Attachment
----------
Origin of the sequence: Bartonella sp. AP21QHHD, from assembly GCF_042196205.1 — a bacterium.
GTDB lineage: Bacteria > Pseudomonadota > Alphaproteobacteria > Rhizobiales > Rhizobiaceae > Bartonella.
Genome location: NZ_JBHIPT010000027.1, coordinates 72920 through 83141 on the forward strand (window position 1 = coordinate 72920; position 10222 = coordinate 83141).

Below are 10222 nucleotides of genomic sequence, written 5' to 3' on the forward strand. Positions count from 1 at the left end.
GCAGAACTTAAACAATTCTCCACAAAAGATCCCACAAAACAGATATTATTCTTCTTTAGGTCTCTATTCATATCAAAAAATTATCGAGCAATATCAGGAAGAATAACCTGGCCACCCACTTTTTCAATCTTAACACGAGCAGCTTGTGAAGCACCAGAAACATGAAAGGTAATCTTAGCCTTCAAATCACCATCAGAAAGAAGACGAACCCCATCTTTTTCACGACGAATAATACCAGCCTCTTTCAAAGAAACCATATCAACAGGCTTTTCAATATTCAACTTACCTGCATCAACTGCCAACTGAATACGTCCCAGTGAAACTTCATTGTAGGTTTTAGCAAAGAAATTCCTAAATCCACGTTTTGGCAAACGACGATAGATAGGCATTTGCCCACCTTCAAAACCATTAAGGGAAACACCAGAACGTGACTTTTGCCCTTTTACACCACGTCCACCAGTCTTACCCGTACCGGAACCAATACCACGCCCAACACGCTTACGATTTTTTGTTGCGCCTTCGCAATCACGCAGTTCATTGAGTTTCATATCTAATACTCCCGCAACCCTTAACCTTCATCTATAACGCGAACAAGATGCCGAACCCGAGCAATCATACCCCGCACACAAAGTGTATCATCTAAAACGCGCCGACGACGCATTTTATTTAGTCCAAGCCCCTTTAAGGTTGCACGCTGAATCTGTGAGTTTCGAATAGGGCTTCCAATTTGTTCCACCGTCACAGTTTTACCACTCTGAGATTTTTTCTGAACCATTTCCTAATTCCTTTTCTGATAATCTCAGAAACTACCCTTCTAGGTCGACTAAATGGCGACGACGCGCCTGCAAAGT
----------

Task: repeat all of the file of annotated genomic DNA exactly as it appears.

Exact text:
Origin of the sequence: Bartonella sp. AP21QHHD, from assembly GCF_042196205.1 — a bacterium.
GTDB lineage: Bacteria > Pseudomonadota > Alphaproteobacteria > Rhizobiales > Rhizobiaceae > Bartonella.
Genome location: NZ_JBHIPT010000027.1, coordinates 72920 through 83141 on the forward strand (window position 1 = coordinate 72920; position 10222 = coordinate 83141).

Below are 10222 nucleotides of genomic sequence, written 5' to 3' on the forward strand. Positions count from 1 at the left end.
GCAGAACTTAAACAATTCTCCACAAAAGATCCCACAAAACAGATATTATTCTTCTTTAGGTCTCTATTCATATCAAAAAATTATCGAGCAATATCAGGAAGAATAACCTGGCCACCCACTTTTTCAATCTTAACACGAGCAGCTTGTGAAGCACCAGAAACATGAAAGGTAATCTTAGCCTTCAAATCACCATCAGAAAGAAGACGAACCCCATCTTTTTCACGACGAATAATACCAGCCTCTTTCAAAGAAACCATATCAACAGGCTTTTCAATATTCAACTTACCTGCATCAACTGCCAACTGAATACGTCCCAGTGAAACTTCATTGTAGGTTTTAGCAAAGAAATTCCTAAATCCACGTTTTGGCAAACGACGATAGATAGGCATTTGCCCACCTTCAAAACCATTAAGGGAAACACCAGAACGTGACTTTTGCCCTTTTACACCACGTCCACCAGTCTTACCCGTACCGGAACCAATACCACGCCCAACACGCTTACGATTTTTTGTTGCGCCTTCGCAATCACGCAGTTCATTGAGTTTCATATCTAATACTCCCGCAACCCTTAACCTTCATCTATAACGCGAACAAGATGCCGAACCCGAGCAATCATACCCCGCACACAAAGTGTATCATCTAAAACGCGCCGACGACGCATTTTATTTAGTCCAAGCCCCTTTAAGGTTGCACGCTGAATCTGTGAGTTTCGAATAGGGCTTCCAATTTGTTCCACCGTCACAGTTTTACCACTCTGAGATTTTTTCTGAACCATTTCCTAATTCCTTTTCTGATAATCTCAGAAACTACCCTTCTAGGTCGACTAAATGGCGACGACGCGCCTGCAAAGT